Sunday, May 5, 2013

GE 13 : Two Men Who Would Be PM (Three, If We Include Hadi Awang)

The two rival coalitions are putting forth their prospective candidates for prime minister. Barisan Nasional has advanced Datuk Seri Najib Razak. Pakatan Rakyat is offering Datuk Seri Anwar Ibrahim, and well, component party PAS is also offering Hadi Awang.
We thought it might be instructive to see how these men have used the last eighteen months.
The last eighteen months have been Najib's most successful. Capping off his initial transformation programmes, he launched an unprecedented series of legal reforms designed to bring Malaysia's legal code from the colonial era to the present:
The repeal of the Internal Security Act, the Banishment Act, and the Printing Presses and Publications Act.
The promised repeal of the Sedition Act.
Peaceful demonstrations and student participation in politics.
Election reform to minimise fraud and increase electoral transparency.
The expansion of the 1Malaysia concept to include 1Malaysia clinics, BR1M, and other racially neutral subsidies for those in need.
Najib was also determined to extend his father's legacy of racial and religious harmony, and so he went where his opponents and lost allies were. Non-Muslim religious holidays and non-Malay secular holidays saw a smiling Najib, going where no Umno President had ever gone. States held by the Opposition were visited often, and promised improvements and better relations no matter how they voted.
Amidst all of this, he brought Umno to heel. A party once known for unbending traditionalism is now a party that speaks of and acts on reform. Najib directed his penchant for good governance into his party, to the point of altering the party election process to eliminate corruption.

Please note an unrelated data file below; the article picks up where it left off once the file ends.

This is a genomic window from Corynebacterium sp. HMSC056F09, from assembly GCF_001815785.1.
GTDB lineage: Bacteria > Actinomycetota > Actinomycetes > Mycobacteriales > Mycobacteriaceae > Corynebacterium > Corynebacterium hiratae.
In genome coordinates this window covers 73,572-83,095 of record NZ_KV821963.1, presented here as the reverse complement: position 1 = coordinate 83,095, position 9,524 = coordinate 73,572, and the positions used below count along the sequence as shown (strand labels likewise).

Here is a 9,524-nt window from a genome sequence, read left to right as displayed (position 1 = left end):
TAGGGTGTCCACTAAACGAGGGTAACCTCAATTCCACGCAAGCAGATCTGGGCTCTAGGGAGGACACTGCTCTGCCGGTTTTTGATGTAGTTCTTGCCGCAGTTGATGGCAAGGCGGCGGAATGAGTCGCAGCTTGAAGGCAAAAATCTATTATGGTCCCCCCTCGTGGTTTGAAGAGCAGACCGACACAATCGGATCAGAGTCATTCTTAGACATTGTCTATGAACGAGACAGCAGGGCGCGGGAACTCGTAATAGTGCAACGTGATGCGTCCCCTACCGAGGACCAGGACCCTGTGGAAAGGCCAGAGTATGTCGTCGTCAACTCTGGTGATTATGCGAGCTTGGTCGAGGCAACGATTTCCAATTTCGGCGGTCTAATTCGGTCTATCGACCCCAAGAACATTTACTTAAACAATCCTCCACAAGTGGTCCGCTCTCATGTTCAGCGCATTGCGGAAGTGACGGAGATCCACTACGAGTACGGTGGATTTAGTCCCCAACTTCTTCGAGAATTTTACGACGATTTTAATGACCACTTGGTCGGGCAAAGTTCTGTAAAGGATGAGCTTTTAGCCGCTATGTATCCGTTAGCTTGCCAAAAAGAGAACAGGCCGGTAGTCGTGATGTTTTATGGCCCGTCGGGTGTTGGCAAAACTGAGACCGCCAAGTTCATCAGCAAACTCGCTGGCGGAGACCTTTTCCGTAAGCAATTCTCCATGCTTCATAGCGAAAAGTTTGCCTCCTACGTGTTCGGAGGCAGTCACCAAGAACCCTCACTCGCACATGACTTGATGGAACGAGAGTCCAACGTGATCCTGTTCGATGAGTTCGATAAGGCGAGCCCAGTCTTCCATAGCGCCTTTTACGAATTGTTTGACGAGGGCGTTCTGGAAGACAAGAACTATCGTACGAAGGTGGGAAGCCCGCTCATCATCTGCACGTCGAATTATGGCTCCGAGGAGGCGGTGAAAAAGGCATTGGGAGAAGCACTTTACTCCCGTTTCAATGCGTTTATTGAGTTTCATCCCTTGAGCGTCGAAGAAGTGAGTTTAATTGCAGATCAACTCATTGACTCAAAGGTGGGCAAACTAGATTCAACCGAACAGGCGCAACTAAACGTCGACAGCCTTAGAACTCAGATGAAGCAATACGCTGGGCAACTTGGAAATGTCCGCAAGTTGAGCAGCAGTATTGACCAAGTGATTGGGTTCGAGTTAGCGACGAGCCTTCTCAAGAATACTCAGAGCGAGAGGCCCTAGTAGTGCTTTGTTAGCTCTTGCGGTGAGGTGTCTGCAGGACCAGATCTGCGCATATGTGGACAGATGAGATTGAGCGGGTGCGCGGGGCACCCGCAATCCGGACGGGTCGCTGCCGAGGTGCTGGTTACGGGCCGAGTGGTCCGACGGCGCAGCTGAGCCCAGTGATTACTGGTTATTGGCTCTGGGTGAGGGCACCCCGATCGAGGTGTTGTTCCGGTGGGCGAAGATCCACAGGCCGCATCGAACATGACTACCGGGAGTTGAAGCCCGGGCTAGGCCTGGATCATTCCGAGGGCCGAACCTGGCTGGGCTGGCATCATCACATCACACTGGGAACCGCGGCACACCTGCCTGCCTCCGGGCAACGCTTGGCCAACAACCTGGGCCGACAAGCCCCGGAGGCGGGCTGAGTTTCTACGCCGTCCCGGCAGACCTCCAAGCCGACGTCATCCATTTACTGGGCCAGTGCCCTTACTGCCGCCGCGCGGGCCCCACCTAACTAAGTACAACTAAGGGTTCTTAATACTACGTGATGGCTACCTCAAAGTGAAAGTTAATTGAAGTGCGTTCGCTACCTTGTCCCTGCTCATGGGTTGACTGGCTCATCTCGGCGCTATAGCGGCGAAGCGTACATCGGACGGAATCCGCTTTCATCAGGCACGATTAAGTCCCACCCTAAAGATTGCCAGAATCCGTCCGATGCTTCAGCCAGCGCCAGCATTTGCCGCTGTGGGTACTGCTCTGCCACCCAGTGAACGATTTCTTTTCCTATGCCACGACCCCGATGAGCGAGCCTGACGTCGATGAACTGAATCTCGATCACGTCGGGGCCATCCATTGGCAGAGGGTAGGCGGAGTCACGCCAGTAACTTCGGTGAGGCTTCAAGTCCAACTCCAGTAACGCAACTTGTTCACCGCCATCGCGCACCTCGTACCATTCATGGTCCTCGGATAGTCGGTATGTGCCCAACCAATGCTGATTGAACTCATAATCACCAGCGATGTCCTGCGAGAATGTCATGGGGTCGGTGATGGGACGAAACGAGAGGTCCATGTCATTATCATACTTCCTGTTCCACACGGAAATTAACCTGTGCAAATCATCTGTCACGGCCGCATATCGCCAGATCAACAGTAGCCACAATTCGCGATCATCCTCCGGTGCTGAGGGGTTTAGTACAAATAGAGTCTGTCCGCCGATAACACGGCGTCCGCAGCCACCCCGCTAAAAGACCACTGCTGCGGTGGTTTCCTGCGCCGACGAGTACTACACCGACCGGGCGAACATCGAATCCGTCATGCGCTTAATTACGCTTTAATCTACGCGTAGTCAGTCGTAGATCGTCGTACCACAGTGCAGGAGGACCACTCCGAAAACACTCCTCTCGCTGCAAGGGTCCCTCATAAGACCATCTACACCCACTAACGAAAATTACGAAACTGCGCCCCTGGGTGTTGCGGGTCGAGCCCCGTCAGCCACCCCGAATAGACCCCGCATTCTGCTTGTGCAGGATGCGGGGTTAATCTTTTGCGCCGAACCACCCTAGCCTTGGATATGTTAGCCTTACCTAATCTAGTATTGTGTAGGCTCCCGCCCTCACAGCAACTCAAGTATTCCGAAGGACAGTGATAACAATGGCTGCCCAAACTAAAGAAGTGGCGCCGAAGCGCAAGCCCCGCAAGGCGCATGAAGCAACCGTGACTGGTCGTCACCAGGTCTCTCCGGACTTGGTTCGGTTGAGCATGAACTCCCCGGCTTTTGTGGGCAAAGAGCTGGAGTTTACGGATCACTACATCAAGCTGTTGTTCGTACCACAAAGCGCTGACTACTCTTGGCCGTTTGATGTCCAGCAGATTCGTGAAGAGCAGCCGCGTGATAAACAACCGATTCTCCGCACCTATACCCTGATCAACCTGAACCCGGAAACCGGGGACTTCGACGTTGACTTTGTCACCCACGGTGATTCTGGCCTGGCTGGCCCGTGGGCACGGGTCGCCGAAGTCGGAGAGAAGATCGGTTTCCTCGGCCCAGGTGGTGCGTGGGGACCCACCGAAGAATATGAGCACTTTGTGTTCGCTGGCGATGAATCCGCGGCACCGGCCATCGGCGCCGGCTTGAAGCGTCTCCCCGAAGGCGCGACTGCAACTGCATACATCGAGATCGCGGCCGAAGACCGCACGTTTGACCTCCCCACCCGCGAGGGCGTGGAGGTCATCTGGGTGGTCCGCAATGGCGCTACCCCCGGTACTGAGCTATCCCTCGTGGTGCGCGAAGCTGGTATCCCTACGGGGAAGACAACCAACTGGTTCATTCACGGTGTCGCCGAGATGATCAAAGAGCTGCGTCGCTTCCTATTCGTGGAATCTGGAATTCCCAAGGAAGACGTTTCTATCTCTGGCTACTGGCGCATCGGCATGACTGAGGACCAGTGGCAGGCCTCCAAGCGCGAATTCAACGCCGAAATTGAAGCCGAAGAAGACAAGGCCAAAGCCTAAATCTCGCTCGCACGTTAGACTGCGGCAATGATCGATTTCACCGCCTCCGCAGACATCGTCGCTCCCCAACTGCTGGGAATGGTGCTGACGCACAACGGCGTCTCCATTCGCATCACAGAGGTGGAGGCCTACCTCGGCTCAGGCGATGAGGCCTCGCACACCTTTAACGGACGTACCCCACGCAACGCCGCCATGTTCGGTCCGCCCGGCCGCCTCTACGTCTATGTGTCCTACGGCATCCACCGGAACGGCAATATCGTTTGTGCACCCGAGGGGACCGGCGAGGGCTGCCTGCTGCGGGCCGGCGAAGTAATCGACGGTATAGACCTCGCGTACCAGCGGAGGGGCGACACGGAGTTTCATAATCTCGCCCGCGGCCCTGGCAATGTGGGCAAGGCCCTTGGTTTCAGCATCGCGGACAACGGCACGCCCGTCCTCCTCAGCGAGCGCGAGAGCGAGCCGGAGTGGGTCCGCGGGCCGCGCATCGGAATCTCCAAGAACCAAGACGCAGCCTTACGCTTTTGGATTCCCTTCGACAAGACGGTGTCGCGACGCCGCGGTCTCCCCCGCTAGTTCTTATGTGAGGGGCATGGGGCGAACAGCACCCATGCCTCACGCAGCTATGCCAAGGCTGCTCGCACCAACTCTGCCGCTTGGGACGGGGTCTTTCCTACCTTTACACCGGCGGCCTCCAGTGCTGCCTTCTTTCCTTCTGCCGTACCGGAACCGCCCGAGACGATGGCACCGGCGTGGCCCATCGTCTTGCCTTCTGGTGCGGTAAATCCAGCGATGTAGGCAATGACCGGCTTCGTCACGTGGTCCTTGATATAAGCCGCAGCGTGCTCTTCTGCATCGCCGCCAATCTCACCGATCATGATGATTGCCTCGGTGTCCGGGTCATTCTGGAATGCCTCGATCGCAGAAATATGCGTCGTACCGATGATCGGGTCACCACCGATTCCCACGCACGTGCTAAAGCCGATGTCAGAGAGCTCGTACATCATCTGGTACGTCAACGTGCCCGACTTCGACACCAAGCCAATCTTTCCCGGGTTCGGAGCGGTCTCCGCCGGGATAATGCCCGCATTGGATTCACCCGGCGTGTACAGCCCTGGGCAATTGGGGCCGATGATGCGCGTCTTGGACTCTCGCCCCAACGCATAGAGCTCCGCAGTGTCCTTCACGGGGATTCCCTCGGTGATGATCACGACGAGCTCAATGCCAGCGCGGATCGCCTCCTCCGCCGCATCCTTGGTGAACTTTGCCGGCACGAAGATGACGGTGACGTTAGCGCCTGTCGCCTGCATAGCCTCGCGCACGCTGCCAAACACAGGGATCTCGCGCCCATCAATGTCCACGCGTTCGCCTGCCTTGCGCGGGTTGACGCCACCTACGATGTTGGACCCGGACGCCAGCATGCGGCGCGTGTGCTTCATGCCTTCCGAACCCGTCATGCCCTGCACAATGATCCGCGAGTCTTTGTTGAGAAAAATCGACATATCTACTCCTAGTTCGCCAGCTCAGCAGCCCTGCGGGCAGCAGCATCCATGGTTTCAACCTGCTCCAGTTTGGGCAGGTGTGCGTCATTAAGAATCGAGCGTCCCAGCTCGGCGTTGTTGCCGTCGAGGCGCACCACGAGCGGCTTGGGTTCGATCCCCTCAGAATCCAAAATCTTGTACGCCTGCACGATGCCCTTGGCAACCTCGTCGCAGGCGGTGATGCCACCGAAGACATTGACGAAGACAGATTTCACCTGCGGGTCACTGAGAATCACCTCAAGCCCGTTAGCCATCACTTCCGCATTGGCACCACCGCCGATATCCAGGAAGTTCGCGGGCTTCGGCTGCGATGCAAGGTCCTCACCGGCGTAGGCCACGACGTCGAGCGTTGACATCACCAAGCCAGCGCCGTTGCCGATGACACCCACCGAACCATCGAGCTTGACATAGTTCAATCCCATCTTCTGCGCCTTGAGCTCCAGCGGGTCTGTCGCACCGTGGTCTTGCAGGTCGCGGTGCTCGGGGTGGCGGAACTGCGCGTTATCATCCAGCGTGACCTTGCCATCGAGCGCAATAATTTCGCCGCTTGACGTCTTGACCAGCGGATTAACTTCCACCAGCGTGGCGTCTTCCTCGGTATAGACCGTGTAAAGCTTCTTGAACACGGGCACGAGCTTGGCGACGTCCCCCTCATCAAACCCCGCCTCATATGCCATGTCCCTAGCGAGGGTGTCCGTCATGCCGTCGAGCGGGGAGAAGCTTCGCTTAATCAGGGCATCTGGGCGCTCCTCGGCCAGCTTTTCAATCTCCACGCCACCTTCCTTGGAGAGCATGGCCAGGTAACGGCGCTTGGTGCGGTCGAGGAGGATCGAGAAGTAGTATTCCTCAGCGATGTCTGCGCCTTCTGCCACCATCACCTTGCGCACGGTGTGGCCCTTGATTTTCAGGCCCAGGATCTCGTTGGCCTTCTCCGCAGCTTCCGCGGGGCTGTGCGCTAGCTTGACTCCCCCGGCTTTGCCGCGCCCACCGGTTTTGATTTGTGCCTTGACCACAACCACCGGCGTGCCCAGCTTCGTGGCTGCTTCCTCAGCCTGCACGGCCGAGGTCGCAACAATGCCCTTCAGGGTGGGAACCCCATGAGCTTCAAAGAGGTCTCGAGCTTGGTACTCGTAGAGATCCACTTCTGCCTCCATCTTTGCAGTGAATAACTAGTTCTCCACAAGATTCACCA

His efforts at promoting peace between peoples and nations under his Global Movement of Moderates, and his handling of the invasion at Lahad Datu won him – and Malaysia – international respect.
Malaysia responded. In every poll taken, Najib has received an approval rating of roughly sixty per cent – or more – easily becoming the most popular politician in the country. Even Pakatan supporters have a broadly favourable view of him.
Anwar has not been so fortunate.
Anwar has worked to identify his personal travails with everything he says is wrong with Malaysia. Convicted of corruption and sodomy, prosecuted for a second round of alleged sodomy, sex tapes, alleged death threats – all laid at the feet of Umno. Even if you believe that the first sodomy trial was not valid, please recall that the conviction of Anwar on corruption charges, dating to his past as Deputy Prime Minister and Finance Minister, was not overturned.
All of that ended on January 9, 2012, when Sodomy II ended with his acquittal.
Anwar's magic was gone. His next interviews with international media brought the rakyat to notice his apparent promise to be a staunch defender of Israel and to consider reviewing Malaysia's sodomy laws.
He kept a lower profile until his disgraceful actions at Bersih 3.0, where many believe that his signals to Azmin Ali preceded the charge on the barricades that transformed the peaceful protest into a riot.
He fouled the effort to bring Sabah into the fold. Pakatan's seat allocation fights lasted for over a year.
Within days of Pakatan's much-hyped manifesto, Anwar was out reversing many of its promises, most notably to close the Lynas rare earths plant.
In perhaps the lowest moment of the last eighteen months, PAS nominated Datuk Seri Abdul Hadi Awang to be the next Prime Minister, shattering forever the illusion of Pakatan unity and his own inevitability. Anwar has been helpless to correct this, and so now there is great confusion about who would be Pakatan's choice for Prime Minister.
Hadi himself has had a rough go of it. After his 'welfare state' debacle of the summer of 2011 opened a schism in the party, he has spent most of his time when not disrupting Anwar's last push for Seri Perdana trying to keep PAS from splintering. His efforts to dampen the fighting between DAP and PAS were scuttled when his party nominated him for the premiership.
And no one outside of PAS believes the man who could not be an effective Menteri Besar of Terengganu would be a good Prime Minister.
Today, Malaysia will choose a coalition who will nominate a man who has become a sterling Prime Minister; or a coalition that will nominate one of two men who were unable to use the last year and a half to any effect.
We believe the rakyat will choose wisely.

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